Some people also describe Matcha to have a rich and creamy mouthfeel due to the foam created by whisking. It can also be rich with a hint of sweetness. Sometimes compared to wheatgrass, Matcha is a full-bodied drink.
The color, or hue, also plays a role in the taste. As mentioned above, better-quality tea powder will have a less grass-like taste. Typically, the more yellow or grainy the Matcha appears, the more likely it’s a lower grade. Higher grades will be a bright green color with a richer, creamy, sweeter taste.
Health Benefits Of Matcha
The antioxidants in Matcha provide drinkers with a lot of health benefits that range from being helpful to lifesaving.
Unfortunately, it has not been determined that Matcha is the base cause of these benefits. Although studies have been done, they are popular studies and not clinical research. That being said, popular studies have shown a lot of positive benefits. We will dive into the research more below.
Overview of Coffee:
Coffee is a staple in many people’s diets. There are endless cafes, coffee shops, brands, and varieties available. Overall, the two main types of coffee beans are Arabica and Robusta. Arabica is far more common, though it is fairly easy to get your hands on either. Like Matcha, however, there is variation in coffee quality that can affect taste, smell, and color. Plus, coffee also has its share of health benefits.
How To Drink Coffee
Coffee typically comes as either whole beans or pre-ground. Most coffee enthusiasts prefer whole beans as the flavor is better if the coffee is brewed shortly after its ground. Using a coffee grinder, the beans are reduced to a sand-like substance. Hot water is then filtered through it and the grounds discarded.
For a traditional espresso, the ratio is 1:2 coffee to water. This means if you have 20 grams of coffee, you should end up with 40 grams of coffee. This ratio can change depending on the type of brewer and coffee, however.
Coffee is now served in many ways. Common additions to the beans and water are milk, cream, and sweetener, but many people also add chocolate, caramel, vanilla, fruit extracts, etc.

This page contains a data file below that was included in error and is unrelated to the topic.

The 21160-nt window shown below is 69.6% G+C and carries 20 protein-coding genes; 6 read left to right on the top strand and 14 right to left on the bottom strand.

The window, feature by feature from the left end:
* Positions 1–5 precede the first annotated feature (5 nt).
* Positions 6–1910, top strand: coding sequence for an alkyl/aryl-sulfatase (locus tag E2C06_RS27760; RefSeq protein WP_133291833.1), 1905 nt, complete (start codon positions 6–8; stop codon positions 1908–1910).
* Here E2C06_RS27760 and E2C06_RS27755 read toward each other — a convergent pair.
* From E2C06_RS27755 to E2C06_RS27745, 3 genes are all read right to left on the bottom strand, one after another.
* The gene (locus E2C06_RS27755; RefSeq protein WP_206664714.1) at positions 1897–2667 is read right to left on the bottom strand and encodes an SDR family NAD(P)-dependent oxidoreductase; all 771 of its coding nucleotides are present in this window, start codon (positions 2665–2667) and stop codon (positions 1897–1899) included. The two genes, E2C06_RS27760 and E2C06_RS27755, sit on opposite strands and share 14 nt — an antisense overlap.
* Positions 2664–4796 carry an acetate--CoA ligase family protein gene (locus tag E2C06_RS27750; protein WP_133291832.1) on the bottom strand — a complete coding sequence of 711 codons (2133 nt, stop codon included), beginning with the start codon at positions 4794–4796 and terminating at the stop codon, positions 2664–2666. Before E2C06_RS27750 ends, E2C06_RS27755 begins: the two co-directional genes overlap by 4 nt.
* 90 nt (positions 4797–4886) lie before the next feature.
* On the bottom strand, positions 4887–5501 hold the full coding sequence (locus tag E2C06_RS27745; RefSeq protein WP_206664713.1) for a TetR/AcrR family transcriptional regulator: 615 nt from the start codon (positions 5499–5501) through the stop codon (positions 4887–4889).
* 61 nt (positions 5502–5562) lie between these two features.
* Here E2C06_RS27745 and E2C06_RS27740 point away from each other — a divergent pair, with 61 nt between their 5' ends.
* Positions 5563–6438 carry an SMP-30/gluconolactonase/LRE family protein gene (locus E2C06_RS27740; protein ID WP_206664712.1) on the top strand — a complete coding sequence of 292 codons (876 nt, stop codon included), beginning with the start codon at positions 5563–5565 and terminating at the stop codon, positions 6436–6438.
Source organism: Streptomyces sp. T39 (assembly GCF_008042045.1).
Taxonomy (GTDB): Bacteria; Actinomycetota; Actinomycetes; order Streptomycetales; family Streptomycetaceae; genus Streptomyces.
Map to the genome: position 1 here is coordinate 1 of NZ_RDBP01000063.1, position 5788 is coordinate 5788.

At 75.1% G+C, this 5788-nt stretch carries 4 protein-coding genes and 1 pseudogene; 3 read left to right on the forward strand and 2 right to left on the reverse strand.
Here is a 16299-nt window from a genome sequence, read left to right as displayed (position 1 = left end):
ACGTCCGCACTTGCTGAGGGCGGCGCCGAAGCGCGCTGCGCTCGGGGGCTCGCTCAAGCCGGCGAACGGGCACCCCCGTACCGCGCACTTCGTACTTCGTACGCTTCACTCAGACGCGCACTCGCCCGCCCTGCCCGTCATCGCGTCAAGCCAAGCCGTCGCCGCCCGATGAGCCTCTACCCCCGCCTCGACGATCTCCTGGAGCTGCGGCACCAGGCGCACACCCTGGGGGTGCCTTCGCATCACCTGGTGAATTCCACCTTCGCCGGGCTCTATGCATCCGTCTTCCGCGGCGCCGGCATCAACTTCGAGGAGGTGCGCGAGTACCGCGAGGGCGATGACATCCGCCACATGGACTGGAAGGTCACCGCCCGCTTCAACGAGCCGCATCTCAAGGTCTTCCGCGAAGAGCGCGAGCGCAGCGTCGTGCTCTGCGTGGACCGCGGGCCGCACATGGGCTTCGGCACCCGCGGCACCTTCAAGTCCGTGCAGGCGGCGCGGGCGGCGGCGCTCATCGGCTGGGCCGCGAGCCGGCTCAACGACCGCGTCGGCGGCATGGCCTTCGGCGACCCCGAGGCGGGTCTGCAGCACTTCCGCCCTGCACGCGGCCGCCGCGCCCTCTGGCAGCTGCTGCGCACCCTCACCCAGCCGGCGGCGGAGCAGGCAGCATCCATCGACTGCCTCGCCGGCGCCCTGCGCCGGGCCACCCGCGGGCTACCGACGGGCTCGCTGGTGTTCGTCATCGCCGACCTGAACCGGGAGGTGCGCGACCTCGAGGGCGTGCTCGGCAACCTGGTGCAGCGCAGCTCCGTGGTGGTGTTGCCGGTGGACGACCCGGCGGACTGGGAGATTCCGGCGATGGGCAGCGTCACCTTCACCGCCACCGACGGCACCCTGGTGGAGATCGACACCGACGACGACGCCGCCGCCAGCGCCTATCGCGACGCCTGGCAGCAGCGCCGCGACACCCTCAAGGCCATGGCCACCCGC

Instead of the traditional shot of espresso, there are lattes, cappuccinos, iced coffees, and more. Coffee is also added to many other recipes and foods like candy, ice cream, and cakes come in faux-coffee flavors.
Coffee Taste and Flavor
Coffee’s taste also has a wide range depending on where it comes from, how it’s grown, and how it’s prepared. In general, coffee has a slightly bitter, rich, and bold flavor. Other notes can be floral, fruity, nutty, or have traces of chocolate, caramel, and vanilla. The possibilities are endless.
Be that as it may, the quality of coffee plays a large role in the mouthfeel, after taste, and aroma. Lower quality beans are often more bitter and weaker. On the other hand, higher grade coffee can be very strong with the perfect amount of acidity.
Personal preference plays a large role in what someone would consider a great coffee, as well. While some prefer a bold, nutty, slightly bitter brew, others like a weaker, sweet concoction.
Health Benefits of Coffee
Coffee has been proven to have many health benefits for the moderate drinker. Like many things, moderation is key with coffee as too much can have the reverse effect.
There has been a lot of research on the effects of coffee. While some of the befits have clinical research behind them, some are based on popular studies. We will look more into this later, as well.
How Matcha Is Produced
Matcha comes from the Camellia Sinensis plant and is made from the leaves typically used for green tea. Tea plants are grown around in several countries including China, Japan, Sri Lanka, Taiwan, Bangladesh, New Zealand, and the United States. The majority of green tea and Matcha comes from China, however.
Tea bushes thrive in cooler climates with a lot of rainfall. The bushes are also planted in shady areas to increase the amount of chlorophyll in the leaves which helps improve the color and boost the nutrients in the leaves.